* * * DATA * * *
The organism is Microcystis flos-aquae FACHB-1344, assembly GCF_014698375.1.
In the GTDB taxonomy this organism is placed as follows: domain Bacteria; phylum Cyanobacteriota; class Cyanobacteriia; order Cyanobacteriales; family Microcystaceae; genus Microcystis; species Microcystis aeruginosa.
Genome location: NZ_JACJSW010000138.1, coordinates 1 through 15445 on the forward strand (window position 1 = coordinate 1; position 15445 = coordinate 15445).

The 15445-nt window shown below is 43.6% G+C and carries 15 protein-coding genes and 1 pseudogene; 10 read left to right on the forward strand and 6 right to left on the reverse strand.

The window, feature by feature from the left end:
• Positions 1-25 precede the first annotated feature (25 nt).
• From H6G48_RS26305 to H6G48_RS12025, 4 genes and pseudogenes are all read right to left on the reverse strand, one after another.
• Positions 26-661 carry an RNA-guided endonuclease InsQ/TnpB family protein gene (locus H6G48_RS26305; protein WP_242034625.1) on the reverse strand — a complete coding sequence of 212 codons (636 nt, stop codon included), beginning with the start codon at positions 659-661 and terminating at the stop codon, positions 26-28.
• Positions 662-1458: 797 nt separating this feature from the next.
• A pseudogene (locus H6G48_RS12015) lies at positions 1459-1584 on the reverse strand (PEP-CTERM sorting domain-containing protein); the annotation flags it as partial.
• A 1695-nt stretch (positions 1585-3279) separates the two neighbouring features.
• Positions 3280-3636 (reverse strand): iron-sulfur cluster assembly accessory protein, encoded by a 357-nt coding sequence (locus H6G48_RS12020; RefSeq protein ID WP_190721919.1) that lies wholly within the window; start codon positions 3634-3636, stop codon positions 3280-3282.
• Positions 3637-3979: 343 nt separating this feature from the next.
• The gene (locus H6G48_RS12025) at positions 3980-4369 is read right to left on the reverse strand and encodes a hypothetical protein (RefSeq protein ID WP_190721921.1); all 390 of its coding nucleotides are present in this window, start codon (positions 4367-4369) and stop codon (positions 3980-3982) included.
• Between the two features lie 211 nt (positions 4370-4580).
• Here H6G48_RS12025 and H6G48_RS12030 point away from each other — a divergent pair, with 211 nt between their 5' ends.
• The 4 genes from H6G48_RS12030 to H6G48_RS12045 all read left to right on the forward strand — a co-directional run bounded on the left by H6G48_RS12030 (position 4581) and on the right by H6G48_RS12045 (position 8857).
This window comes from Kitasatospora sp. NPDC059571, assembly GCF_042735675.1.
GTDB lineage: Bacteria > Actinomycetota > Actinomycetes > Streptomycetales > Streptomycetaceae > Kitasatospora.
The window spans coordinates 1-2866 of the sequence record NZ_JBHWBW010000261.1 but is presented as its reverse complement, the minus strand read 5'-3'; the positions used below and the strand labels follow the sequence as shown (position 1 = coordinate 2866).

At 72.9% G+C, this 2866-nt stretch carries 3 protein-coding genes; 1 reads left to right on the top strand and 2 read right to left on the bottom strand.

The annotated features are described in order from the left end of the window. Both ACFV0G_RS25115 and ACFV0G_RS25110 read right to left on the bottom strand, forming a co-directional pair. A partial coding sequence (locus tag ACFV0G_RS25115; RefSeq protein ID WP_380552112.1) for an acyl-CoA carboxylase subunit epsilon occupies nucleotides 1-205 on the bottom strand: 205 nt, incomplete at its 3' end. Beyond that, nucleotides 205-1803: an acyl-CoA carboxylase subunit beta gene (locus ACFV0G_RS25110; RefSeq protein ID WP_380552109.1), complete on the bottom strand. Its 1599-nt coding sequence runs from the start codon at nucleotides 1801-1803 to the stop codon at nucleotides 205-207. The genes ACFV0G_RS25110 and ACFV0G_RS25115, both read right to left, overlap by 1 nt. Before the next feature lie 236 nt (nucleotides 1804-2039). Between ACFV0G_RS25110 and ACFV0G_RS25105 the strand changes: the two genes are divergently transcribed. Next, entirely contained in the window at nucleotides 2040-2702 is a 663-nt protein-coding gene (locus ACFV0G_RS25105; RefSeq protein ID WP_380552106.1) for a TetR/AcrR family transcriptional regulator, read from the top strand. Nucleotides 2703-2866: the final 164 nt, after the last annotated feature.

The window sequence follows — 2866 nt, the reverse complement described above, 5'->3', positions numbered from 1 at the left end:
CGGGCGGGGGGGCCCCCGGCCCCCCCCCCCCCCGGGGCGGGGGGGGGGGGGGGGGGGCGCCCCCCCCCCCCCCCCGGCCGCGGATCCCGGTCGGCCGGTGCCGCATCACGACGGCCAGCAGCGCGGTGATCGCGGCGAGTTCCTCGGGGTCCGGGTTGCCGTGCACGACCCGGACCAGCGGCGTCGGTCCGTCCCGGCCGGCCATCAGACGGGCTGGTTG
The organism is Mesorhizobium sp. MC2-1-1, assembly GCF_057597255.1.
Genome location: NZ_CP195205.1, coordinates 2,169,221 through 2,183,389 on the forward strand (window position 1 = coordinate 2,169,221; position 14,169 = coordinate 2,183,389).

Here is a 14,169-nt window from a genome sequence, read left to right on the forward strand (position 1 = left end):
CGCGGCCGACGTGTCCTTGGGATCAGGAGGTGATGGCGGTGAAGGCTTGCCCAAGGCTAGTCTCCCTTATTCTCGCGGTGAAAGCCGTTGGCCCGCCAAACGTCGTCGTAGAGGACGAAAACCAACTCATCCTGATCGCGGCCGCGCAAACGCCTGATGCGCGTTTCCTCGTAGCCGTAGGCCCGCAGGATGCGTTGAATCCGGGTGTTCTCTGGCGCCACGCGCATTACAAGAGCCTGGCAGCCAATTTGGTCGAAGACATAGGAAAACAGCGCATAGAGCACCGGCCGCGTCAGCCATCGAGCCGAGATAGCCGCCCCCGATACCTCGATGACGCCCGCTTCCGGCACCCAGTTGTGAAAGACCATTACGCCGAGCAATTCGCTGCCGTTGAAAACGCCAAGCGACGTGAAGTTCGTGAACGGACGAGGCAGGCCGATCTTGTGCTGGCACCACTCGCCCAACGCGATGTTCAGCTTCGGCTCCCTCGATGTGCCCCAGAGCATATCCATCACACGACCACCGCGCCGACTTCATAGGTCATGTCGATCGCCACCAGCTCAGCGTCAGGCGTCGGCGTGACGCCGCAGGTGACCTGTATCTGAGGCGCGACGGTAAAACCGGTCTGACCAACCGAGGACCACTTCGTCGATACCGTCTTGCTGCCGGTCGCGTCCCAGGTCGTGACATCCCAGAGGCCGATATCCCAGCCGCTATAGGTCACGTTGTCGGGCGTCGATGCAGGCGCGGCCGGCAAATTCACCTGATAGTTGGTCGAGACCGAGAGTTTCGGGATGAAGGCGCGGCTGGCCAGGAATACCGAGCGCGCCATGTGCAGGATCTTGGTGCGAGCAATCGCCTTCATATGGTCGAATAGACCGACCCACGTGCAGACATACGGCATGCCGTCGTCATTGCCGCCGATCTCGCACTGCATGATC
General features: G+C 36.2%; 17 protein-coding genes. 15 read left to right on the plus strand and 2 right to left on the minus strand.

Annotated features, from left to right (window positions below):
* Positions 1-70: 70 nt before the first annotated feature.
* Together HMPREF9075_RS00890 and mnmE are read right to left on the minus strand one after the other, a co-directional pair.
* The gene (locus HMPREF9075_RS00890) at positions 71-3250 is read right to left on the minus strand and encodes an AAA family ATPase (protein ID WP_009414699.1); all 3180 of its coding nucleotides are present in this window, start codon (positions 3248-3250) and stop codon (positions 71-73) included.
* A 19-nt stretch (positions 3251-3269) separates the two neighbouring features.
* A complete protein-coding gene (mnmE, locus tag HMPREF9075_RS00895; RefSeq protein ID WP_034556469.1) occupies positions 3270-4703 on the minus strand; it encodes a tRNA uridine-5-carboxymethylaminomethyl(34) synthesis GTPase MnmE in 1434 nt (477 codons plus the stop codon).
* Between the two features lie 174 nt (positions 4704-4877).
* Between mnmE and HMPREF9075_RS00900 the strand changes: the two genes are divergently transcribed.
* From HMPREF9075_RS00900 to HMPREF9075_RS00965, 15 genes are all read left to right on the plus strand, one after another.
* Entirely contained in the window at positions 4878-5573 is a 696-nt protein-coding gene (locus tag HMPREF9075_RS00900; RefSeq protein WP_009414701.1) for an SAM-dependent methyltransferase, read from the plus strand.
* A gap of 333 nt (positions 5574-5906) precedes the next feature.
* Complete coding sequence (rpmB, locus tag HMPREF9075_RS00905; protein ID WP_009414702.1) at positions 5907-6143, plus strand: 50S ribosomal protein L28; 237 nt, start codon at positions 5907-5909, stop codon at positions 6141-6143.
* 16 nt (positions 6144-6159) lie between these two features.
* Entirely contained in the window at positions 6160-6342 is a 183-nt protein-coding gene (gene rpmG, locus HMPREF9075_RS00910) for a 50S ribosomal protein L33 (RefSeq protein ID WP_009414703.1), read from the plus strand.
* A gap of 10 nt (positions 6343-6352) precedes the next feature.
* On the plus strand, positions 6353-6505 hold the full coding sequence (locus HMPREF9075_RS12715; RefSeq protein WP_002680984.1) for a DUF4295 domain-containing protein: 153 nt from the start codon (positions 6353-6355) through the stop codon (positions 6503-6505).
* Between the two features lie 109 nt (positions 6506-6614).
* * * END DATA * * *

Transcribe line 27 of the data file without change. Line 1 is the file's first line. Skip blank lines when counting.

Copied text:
Here is a 14,169-nt window from a genome sequence, read left to right on the forward strand (position 1 = left end):